‘Game Of Thrones’ Fans Are Livid The Writers Portrayed Sexual Assault As A Tool For Female Empowerment

**This post is dark and full of spoilers**

This week’s Game of Thrones was jam-packed with a lot of callbacks to earlier seasons. After the North and all of their allies defeated the Night King and his army, many people were thinking back on their lives and how they got to where they are today.


One of the people doing this was Lady Sansa Stark, the Lady of Winterfell. We’ve seen Sansa grow over the seasons from a timid young girl into a powerful and strong woman. She went through absolute hell to make her way back to Winterfell and regain her family’s home. She was not only Cersei Lannister’s captive, but she had to watch her father decapitated by Joffrey—by far the evilest King to rule the Seven Kingdoms on her watch. Additionally, she lost her mother and brother at the hands of the Lannister’s war. She was raped by Ramsay Bolton, who later killed her other brother. And, she had to stand by while everyone referred to her as a weak, simple little girl.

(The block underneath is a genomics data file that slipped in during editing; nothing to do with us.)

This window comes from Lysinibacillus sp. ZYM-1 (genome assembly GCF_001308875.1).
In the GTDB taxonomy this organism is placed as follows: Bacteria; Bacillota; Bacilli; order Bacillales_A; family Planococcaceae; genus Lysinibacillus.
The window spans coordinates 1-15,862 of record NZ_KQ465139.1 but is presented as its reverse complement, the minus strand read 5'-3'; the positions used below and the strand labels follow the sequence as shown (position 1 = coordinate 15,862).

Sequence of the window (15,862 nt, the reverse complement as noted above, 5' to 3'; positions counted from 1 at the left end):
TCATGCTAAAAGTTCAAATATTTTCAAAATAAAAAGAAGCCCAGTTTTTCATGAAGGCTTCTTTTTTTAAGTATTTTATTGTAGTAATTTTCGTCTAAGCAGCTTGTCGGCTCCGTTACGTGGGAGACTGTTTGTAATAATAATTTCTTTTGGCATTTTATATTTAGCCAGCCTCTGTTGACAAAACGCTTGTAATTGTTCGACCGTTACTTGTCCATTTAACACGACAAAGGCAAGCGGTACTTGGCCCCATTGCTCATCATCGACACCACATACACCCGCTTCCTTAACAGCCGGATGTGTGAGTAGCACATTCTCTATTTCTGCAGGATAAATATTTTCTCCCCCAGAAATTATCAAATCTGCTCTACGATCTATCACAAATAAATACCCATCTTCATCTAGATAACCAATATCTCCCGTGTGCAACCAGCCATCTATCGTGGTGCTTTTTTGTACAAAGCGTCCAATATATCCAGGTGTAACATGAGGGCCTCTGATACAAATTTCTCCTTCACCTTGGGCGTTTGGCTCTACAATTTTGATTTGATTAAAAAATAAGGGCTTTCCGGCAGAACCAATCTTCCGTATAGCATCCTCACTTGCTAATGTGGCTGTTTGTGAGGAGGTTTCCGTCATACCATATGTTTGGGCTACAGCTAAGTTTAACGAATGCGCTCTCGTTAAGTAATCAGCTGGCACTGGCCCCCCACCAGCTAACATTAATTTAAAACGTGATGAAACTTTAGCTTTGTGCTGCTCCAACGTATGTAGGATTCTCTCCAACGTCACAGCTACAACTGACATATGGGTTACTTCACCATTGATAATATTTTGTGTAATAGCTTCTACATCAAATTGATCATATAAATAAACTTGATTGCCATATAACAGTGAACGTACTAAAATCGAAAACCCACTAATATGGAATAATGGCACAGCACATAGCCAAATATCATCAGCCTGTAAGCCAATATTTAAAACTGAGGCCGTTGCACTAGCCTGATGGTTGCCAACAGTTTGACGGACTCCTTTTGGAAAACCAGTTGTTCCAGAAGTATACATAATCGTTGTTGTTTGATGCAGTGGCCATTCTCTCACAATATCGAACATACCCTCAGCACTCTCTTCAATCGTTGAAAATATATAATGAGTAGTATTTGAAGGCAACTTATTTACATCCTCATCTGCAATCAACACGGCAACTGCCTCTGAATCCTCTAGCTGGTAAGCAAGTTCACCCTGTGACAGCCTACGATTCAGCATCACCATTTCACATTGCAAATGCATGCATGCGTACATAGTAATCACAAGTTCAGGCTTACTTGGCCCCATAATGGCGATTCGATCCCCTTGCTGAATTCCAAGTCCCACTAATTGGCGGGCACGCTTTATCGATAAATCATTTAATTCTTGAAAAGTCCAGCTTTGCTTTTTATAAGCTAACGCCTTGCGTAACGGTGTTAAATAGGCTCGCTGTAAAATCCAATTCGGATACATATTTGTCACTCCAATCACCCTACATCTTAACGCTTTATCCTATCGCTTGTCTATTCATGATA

Now, being back home and taking back her power, Sansa is stronger and smarter than ever. She has survived by keeping her mouth shut and abiding by whoever held her’s rules—but always had a plan in the back of her mind to get back home. She survived just like her sister, Arya, did—but, with less killing.


In a conversation during Episode 4, Sansa sits with The Hound, and the two look back on the times they had spent together in King’s Landing. The Hound wanted to rescue Sansa and take her out of the city—away from Cersei andthe Lannisters, but, Sansa didn’t go. Instead, she ended up escaping with Littlefinger.


The Hound pointed out that if she had left with him when he said, she wouldn’t have been raped and abused. But, her response was one that took many fans by surprise—she was almost grateful for her sexual assault and abuse, stating it made her a stronger, “more empowered woman.”

Many people online were quick to point out that this is a huge misogynistic decision of the show’s writers—who, are all males. Making a woman a strong character is one thing, but having a woman “appreciate” her rape and assault as a catalyst for being strong? That’s a slap in the face to women everywhere.

Hopefully the in the remaining episodes, DB and David went and askedsome women their advice on the lines they give their female characters.